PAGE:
Legislation overview

The principal legislation governing discrimination on the grounds of religion or belief is the Equality Act 2010.

The following aspects of the European Human Rights Convention are also relevant and will be relied on by some employees:

  • Article 9 - guarantees freedom of thought, conscience and religion
  • Article 14 - provides that rights and freedoms shall be secured without discrimination on any ground such as sex, race, colour, language, religion, political or other opinion, national or social origin, association with a national minority, property, birth or other status.

These Articles are incorporated into UK law through the Human Rights Act 1998. Article 9 in particular provides protection for the right to express or manifest religion or belief in worship, teaching, practice and observance. However, manifestation by one person of their belief might have an impact on others so this right can be restricted in certain circumstances. Article 14 is not a free-standing right; it can operate only when another Convention right is engaged.

Other legislation which may apply to religious discrimination claims includes:

  • Racial and Religious Hatred Act 2006
  • Protection from Harassment Act 1997
  • Employment Rights Act 1996 (especially sections 45 and 101 which protect shop and betting workers who do not wish to work on Sundays)
  • Independent Schools (Employment of Teachers in Schools with a Religious Character) Regulations 2003 (SI 2003/2037)
  • The Designation of Schools Having a Religious Character (Independent Schools) (England) (Nos 1-4) Orders 2011.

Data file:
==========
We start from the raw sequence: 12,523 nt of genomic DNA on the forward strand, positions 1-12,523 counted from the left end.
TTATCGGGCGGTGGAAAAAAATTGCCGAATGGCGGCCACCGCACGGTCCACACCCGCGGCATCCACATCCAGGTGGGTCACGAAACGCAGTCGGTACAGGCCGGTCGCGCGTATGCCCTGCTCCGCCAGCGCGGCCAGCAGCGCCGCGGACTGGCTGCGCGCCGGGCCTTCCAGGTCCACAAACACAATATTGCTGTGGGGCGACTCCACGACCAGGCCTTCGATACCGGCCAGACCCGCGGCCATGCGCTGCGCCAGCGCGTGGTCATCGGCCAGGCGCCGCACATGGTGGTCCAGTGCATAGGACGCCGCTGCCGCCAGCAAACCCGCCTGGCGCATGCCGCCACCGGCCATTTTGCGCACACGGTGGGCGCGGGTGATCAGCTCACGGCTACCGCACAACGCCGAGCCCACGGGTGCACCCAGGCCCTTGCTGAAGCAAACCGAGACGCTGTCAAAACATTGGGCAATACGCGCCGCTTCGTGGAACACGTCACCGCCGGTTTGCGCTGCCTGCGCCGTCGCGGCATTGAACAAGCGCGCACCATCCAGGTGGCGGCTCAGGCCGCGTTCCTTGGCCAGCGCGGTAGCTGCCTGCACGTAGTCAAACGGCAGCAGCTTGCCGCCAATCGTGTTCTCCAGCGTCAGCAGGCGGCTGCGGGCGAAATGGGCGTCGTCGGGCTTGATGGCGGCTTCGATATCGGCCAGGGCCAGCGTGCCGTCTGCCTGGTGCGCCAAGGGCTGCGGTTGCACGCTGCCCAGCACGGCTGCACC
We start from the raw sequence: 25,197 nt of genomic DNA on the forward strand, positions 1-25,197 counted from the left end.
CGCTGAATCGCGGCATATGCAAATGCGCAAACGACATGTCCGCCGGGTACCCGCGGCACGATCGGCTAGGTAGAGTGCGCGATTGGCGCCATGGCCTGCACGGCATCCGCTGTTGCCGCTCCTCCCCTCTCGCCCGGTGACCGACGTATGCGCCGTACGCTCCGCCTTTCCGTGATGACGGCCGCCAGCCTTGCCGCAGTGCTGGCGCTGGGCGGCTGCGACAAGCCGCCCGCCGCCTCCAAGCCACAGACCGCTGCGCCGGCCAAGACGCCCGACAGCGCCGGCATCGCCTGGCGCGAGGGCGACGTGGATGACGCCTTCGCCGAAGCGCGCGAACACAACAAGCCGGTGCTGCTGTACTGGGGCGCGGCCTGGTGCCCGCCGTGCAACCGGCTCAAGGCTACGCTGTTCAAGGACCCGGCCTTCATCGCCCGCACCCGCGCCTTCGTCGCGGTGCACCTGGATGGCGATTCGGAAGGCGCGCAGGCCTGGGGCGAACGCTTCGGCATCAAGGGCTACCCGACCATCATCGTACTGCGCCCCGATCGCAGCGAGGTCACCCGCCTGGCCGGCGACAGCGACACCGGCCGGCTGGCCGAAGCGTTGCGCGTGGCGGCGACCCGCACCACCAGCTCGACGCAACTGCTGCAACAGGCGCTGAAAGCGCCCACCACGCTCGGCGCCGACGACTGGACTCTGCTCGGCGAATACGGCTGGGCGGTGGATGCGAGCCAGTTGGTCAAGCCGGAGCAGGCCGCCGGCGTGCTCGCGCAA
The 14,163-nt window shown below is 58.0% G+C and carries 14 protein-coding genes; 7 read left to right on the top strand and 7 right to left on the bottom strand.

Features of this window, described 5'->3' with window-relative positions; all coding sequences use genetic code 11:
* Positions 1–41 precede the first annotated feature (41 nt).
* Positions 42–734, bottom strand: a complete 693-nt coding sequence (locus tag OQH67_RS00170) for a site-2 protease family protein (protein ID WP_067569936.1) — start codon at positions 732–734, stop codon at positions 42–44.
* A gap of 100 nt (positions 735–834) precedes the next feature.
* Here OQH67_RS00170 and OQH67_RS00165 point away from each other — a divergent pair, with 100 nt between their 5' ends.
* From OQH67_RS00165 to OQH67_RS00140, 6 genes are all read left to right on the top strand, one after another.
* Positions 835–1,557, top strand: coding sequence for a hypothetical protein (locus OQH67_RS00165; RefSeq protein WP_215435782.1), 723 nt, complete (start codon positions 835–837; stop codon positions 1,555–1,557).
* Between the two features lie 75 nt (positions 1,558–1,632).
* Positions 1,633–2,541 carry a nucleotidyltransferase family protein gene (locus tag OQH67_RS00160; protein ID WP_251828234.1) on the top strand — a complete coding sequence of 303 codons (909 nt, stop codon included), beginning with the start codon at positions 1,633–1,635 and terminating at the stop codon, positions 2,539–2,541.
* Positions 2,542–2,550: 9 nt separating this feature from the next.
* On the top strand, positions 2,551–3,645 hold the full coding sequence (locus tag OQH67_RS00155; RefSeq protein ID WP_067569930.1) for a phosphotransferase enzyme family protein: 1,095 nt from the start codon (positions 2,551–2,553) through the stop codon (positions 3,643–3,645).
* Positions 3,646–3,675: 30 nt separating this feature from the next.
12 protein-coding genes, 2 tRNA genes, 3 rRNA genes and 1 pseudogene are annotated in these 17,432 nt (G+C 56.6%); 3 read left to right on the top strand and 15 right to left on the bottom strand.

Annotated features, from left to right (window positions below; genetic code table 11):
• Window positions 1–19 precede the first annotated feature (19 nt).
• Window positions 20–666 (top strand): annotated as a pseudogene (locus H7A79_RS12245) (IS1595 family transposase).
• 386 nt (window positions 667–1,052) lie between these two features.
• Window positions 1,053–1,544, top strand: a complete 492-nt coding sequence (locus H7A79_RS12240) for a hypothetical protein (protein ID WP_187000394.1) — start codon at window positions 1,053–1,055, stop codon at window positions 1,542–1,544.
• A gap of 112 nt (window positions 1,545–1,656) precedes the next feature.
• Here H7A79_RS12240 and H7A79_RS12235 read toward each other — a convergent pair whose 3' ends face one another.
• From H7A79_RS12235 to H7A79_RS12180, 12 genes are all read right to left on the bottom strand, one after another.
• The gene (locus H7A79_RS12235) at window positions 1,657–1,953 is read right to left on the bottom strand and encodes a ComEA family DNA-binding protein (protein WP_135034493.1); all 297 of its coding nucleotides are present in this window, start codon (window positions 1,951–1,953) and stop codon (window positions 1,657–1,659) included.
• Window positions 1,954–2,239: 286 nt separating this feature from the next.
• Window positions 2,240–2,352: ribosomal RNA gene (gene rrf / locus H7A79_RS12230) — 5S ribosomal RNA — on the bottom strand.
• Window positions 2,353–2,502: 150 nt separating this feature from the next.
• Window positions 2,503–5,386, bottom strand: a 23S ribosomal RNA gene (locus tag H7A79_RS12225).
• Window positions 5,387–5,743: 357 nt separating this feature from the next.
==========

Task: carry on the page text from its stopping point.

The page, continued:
Q: What is the definition of religion or belief for the purposes of the religious discrimination legislation?

Q: Is an employee protected if they are dismissed for their political views?

Q: What types of discrimination claim based upon the grounds of religion or belief can a claimant make against an employer?

Q: Is there case law guidance on the amount of compensation an employer will have to pay an employee who succeeds in a religious discrimination claim?

Q: Is it religious discrimination for an employer to have a dress code which prohibits clothing often worn by employees of a certain religion?

Q: Is it indirectly discriminatory to refuse an employee permission to take holiday for a religious holiday?

Q: Is it indirectly discriminatory to require an employee to work on a certain day for example Sunday?

Q: Can an employer discipline an employee who tries to convert another employee to their religion?

Q: Can a religious or belief discrimination claim arise if the employer was entirely ignorant of the employee’s belief?

Q: How does an employer decide if an employee’s actions or behaviour are really required by their religion?

Q: How does the comparison work in direct religion or belief discrimination claims?

Q: Can an employer justify discriminating against an employee on the grounds of their religion or belief at all?

Q: Is there scope for conflict between sexual orientation and religious and belief discrimination?

Q: What can an employer do when an employee refuses to undertake certain work duties altogether for religious reasons?

Q: Do different rules apply if an employer is a school with a religious character and wishes to employ a teacher with certain religious beliefs?

Q: Are there any future developments expected in the area of discrimination on the grounds of religion or belief?

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